Iran announced its second major new missile test within days, saying Sunday it has successfully fired a high-speed torpedo capable of destroying huge warships and submarines.
The tests came during war games that Iran's elite Revolutionary Guards have been holding in the Gulf and the Arabian Sea since Friday at a time of increased tensions with the United States over Tehran's nuclear program.
The Iranian-made torpedo — called the "Hoot," or "whale" — has a speed of 223 miles per hour, said Gen. Ali Fadavi, deputy head of the Revolutionary Guards' Navy.
That would make it about three or four times faster than a normal torpedo and as fast as the world's known fastest, the Russian-made VA-111 Shkval, developed in 1995. It was not immediately known if the Hoot was based on the Shkval.
"It has a very powerful warhead designed to hit big submarines. Even if enemy warship sensors identify the missile, no warship can escape from this missile because of its high speed," Fadavi told state-run television.
It was not immediately clear whether the torpedo can carry a nuclear warhead.
State-run television, which stopped its normal programs to break news of the test, showed a brief clip of the launch from a ship into the waters of the Gulf. Television pictures also showed the torpedo hitting the target, a ship on the surface of the water.
The new weapon could raise concerns over Iran's naval power in the Gulf, where during the war with Iraq in the 1980s Iranian forces attacked oil tankers from Kuwait and Saudi Arabia, prompting a massive U.S. naval operation to protect them. The U.S. Navy's 5th Fleet is based on the tiny Arab island nation of Bahrain in the Gulf.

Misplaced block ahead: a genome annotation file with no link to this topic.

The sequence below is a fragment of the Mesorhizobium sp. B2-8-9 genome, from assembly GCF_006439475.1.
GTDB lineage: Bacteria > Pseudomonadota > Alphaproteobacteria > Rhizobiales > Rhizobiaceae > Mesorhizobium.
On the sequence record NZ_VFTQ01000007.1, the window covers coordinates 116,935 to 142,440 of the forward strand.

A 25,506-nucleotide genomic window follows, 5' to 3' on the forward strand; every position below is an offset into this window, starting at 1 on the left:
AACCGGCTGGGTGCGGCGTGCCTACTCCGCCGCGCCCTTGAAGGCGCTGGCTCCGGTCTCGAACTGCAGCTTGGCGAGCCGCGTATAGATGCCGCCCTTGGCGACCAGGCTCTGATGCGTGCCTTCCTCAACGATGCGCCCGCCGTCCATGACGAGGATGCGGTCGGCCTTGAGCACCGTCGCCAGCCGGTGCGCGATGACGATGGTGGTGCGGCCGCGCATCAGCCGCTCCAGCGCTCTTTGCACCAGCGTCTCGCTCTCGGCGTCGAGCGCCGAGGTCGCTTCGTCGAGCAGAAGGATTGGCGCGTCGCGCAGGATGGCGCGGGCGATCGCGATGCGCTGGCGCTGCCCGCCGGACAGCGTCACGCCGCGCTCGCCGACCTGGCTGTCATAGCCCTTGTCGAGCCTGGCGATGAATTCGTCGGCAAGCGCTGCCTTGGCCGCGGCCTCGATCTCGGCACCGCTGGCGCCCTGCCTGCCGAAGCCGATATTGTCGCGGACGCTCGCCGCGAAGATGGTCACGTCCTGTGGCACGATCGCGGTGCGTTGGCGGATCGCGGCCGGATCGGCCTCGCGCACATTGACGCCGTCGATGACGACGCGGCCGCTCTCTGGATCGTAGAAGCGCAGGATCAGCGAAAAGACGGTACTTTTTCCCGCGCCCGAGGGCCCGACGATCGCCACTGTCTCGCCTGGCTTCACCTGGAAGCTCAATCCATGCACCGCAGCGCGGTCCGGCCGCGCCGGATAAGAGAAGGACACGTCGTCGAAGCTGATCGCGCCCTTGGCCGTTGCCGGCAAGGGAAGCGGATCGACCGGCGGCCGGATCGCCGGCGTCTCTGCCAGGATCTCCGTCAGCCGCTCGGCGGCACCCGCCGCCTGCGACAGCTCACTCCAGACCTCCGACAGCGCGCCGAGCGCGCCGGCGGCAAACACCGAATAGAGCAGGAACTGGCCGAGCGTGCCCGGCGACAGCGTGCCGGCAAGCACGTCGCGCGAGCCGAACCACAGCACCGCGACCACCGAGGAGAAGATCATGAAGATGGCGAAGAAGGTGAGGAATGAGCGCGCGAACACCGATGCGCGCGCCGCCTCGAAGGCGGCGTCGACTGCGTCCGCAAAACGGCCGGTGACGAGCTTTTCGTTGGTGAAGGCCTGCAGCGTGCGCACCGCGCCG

Cmdr. Jeff Breslau of the 5th Fleet said no special measures were taken by U.S. forces based on Bahrain in reaction to the Iranian war games, even after the latest missile test.
"They can conduct exercises whenever they want and they frequently do, just as we do. We conduct exercises throughout this region," he told The Associated Press by telephone.
He would not comment on whether the new torpedo represents a threat to American forces in the region.
"In general terms, no matter where we operate in the world, we're aware of other capabilities that exist and of other countries that aren't as friendly to the U.S., and we pay attention to those capabilities," he said.
On Friday, the first day of the war games, Iran test-fired the Fajr-3 missile, which can avoid radar and hit several targets simultaneously using multiple warheads. The Guards said the test was successful.
More than 17,000 Revolutionary Guards forces are taking part in the weeklong maneuvers. On Sunday, paratroops practiced a drop in an attack on a mock enemy position, and warships, jet fighters, helicopters and sophisticated electronic equipment were used in other exercises.
Iran, which views the United States as an arch foe and is concerned about the U.S. military presence in neighboring Iraq and Afghanistan, says the maneuvers aim to develop the Guards' defensive capabilities.
Iran has routinely held war games over the past two decades to improve its combat readiness and test locally made equipment such as missiles, tanks and armored personnel carriers.
The missile tests and war games this time around coincide with increasing tension between Iran and the West over Tehran's controversial nuclear program.
The United States and its allies believe Iran is seeking to develop nuclear weapons, but Tehran denies that, saying its program is for generating electricity.
The U.N. Security Council is demanding that Iran halt its uranium enrichment activities. But an Iranian envoy said its activities are "not reversible."
Iran launched an arms development program during its 1980-88 war with Iraq to compensate for a U.S. weapons embargo. Since 1992, Iran has produced its own tanks, armored personnel carriers, missiles and a fighter plane.